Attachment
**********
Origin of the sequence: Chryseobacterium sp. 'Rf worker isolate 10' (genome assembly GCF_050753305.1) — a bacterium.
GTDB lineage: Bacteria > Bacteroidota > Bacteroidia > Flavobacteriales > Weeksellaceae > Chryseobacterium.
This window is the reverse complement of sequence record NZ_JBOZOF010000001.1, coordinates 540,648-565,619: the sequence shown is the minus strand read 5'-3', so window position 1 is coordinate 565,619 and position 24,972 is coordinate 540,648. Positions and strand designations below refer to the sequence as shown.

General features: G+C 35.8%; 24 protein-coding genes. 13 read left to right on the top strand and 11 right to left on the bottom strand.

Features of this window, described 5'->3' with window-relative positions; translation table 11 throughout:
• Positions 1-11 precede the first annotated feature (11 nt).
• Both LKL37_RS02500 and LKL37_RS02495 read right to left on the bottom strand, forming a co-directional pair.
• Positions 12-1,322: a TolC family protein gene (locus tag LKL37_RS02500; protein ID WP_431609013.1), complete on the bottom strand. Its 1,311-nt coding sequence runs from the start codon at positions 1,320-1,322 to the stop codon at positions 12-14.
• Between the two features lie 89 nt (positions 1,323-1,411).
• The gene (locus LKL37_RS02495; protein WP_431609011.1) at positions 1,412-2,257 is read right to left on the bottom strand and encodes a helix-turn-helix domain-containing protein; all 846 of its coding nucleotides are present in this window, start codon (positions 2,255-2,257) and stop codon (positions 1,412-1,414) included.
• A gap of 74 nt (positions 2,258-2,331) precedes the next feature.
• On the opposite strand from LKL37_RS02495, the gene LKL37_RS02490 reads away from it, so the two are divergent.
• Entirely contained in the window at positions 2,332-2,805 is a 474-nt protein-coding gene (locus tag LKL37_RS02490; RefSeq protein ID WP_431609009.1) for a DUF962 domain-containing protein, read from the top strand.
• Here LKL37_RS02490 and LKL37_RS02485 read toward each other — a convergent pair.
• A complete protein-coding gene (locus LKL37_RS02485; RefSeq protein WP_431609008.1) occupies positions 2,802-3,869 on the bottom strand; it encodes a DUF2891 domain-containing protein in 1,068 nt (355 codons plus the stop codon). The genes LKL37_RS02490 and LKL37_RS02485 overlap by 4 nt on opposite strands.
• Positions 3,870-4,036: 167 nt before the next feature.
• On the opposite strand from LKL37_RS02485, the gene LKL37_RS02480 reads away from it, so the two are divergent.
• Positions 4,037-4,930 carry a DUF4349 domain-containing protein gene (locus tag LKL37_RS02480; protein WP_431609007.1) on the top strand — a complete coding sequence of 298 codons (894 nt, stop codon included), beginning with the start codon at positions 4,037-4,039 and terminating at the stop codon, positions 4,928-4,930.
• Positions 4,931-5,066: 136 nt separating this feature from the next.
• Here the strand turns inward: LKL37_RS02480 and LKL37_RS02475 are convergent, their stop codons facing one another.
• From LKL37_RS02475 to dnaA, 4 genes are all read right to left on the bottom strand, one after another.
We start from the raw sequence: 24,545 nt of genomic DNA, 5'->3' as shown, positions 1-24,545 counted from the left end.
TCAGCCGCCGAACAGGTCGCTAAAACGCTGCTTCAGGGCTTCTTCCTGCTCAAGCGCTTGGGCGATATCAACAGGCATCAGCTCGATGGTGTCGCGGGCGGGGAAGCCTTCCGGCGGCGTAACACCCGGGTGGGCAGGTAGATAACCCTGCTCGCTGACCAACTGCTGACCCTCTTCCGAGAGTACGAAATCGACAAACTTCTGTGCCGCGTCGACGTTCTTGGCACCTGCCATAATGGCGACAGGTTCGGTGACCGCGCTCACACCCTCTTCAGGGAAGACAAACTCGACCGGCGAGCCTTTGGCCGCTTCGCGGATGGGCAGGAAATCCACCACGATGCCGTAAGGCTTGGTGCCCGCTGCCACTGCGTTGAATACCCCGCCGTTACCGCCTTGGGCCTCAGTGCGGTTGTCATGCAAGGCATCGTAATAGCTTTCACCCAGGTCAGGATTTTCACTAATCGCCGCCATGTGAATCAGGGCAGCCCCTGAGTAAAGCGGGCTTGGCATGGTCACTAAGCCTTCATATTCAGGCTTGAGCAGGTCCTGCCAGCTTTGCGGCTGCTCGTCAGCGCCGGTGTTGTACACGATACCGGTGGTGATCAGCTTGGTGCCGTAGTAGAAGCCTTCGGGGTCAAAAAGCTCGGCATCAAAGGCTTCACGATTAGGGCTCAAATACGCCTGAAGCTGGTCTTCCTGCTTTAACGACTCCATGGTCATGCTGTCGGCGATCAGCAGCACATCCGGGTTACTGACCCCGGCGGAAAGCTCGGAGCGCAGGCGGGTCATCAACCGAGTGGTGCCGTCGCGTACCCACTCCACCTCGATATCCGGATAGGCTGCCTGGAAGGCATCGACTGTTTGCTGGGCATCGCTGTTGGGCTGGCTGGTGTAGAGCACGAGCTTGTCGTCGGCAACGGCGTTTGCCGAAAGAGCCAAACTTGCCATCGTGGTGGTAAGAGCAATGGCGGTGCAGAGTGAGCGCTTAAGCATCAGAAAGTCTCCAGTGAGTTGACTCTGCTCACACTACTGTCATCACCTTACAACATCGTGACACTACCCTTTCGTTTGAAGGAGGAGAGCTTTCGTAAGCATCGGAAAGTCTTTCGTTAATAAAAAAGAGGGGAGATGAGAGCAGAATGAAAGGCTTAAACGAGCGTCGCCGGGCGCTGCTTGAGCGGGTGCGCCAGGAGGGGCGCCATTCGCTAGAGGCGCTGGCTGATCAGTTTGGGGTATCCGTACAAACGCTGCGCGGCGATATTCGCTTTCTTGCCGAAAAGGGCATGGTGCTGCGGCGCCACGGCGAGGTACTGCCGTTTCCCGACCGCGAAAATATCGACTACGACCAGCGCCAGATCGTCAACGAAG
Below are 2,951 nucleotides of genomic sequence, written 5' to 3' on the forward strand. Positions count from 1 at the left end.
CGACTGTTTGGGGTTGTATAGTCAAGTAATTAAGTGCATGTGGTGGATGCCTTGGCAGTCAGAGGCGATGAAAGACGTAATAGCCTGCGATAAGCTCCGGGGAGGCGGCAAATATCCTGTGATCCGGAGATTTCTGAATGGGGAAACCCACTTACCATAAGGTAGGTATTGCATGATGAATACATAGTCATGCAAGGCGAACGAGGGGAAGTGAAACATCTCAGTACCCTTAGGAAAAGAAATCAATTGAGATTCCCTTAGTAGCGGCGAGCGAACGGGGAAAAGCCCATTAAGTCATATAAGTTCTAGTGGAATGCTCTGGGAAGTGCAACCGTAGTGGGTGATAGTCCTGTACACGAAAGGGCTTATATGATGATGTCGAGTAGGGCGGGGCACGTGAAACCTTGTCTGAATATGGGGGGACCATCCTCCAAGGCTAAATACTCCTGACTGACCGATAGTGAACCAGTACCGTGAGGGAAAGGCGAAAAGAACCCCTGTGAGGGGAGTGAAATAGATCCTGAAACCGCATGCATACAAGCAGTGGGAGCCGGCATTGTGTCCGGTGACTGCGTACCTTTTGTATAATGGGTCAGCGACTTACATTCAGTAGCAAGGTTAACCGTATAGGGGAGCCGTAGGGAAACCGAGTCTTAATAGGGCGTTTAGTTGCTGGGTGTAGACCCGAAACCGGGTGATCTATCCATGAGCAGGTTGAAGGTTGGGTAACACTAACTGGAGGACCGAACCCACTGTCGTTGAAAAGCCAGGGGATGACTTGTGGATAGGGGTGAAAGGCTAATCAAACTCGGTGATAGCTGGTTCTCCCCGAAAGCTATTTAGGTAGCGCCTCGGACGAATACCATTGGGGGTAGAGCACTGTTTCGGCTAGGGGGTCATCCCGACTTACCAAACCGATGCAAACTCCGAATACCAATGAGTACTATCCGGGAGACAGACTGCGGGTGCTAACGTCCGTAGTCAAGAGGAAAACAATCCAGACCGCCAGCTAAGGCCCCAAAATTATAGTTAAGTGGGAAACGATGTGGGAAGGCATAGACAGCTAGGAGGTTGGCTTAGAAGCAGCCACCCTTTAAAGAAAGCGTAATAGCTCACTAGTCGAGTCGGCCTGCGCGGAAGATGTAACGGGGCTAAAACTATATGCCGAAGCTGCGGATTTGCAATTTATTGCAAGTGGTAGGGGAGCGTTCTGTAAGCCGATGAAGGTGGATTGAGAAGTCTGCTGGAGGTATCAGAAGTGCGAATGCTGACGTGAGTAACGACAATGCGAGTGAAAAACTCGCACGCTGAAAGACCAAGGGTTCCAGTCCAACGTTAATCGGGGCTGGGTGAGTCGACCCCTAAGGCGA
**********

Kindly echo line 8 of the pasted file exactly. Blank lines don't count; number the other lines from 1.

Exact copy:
• Positions 12-1,322: a TolC family protein gene (locus tag LKL37_RS02500; protein ID WP_431609013.1), complete on the bottom strand. Its 1,311-nt coding sequence runs from the start codon at positions 1,320-1,322 to the stop codon at positions 12-14.